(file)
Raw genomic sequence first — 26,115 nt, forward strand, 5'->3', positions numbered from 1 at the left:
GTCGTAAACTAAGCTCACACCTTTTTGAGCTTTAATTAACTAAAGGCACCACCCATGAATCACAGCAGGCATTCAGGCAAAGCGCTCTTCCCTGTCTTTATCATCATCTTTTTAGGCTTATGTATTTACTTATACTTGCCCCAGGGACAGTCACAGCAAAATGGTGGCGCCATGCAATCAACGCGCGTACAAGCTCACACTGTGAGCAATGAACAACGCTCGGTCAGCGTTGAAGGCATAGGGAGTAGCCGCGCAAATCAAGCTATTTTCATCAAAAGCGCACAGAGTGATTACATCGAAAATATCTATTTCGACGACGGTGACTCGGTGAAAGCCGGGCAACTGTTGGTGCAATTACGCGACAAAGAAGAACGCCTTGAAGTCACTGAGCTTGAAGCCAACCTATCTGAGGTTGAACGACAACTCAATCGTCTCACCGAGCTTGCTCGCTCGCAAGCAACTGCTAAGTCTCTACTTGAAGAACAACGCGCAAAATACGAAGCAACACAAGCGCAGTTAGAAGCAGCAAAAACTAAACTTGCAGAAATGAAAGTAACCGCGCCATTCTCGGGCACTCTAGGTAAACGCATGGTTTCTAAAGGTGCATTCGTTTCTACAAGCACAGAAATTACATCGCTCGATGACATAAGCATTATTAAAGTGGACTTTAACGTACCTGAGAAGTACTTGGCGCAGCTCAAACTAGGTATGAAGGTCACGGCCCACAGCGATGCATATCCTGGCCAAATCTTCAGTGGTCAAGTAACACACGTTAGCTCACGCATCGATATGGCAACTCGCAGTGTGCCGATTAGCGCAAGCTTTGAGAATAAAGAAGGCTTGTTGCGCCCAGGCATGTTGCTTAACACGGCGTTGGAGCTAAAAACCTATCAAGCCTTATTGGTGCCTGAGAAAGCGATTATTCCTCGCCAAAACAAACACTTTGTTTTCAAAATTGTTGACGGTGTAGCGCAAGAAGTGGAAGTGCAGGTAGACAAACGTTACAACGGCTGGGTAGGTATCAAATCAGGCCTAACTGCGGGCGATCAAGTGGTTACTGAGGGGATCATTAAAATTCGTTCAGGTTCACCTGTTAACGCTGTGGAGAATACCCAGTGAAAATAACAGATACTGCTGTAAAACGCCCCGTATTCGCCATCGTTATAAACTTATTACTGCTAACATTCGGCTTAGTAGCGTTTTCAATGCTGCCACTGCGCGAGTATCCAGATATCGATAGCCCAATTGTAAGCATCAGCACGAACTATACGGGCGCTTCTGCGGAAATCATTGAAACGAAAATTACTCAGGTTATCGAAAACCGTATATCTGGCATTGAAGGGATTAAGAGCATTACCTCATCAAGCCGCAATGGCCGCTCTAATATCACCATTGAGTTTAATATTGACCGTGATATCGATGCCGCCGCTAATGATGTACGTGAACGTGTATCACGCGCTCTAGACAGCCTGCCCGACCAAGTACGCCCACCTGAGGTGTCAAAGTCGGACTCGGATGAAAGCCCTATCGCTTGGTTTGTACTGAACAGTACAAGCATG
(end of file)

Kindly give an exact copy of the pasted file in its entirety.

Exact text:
Raw genomic sequence first — 26,115 nt, forward strand, 5'->3', positions numbered from 1 at the left:
GTCGTAAACTAAGCTCACACCTTTTTGAGCTTTAATTAACTAAAGGCACCACCCATGAATCACAGCAGGCATTCAGGCAAAGCGCTCTTCCCTGTCTTTATCATCATCTTTTTAGGCTTATGTATTTACTTATACTTGCCCCAGGGACAGTCACAGCAAAATGGTGGCGCCATGCAATCAACGCGCGTACAAGCTCACACTGTGAGCAATGAACAACGCTCGGTCAGCGTTGAAGGCATAGGGAGTAGCCGCGCAAATCAAGCTATTTTCATCAAAAGCGCACAGAGTGATTACATCGAAAATATCTATTTCGACGACGGTGACTCGGTGAAAGCCGGGCAACTGTTGGTGCAATTACGCGACAAAGAAGAACGCCTTGAAGTCACTGAGCTTGAAGCCAACCTATCTGAGGTTGAACGACAACTCAATCGTCTCACCGAGCTTGCTCGCTCGCAAGCAACTGCTAAGTCTCTACTTGAAGAACAACGCGCAAAATACGAAGCAACACAAGCGCAGTTAGAAGCAGCAAAAACTAAACTTGCAGAAATGAAAGTAACCGCGCCATTCTCGGGCACTCTAGGTAAACGCATGGTTTCTAAAGGTGCATTCGTTTCTACAAGCACAGAAATTACATCGCTCGATGACATAAGCATTATTAAAGTGGACTTTAACGTACCTGAGAAGTACTTGGCGCAGCTCAAACTAGGTATGAAGGTCACGGCCCACAGCGATGCATATCCTGGCCAAATCTTCAGTGGTCAAGTAACACACGTTAGCTCACGCATCGATATGGCAACTCGCAGTGTGCCGATTAGCGCAAGCTTTGAGAATAAAGAAGGCTTGTTGCGCCCAGGCATGTTGCTTAACACGGCGTTGGAGCTAAAAACCTATCAAGCCTTATTGGTGCCTGAGAAAGCGATTATTCCTCGCCAAAACAAACACTTTGTTTTCAAAATTGTTGACGGTGTAGCGCAAGAAGTGGAAGTGCAGGTAGACAAACGTTACAACGGCTGGGTAGGTATCAAATCAGGCCTAACTGCGGGCGATCAAGTGGTTACTGAGGGGATCATTAAAATTCGTTCAGGTTCACCTGTTAACGCTGTGGAGAATACCCAGTGAAAATAACAGATACTGCTGTAAAACGCCCCGTATTCGCCATCGTTATAAACTTATTACTGCTAACATTCGGCTTAGTAGCGTTTTCAATGCTGCCACTGCGCGAGTATCCAGATATCGATAGCCCAATTGTAAGCATCAGCACGAACTATACGGGCGCTTCTGCGGAAATCATTGAAACGAAAATTACTCAGGTTATCGAAAACCGTATATCTGGCATTGAAGGGATTAAGAGCATTACCTCATCAAGCCGCAATGGCCGCTCTAATATCACCATTGAGTTTAATATTGACCGTGATATCGATGCCGCCGCTAATGATGTACGTGAACGTGTATCACGCGCTCTAGACAGCCTGCCCGACCAAGTACGCCCACCTGAGGTGTCAAAGTCGGACTCGGATGAAAGCCCTATCGCTTGGTTTGTACTGAACAGTACAAGCATG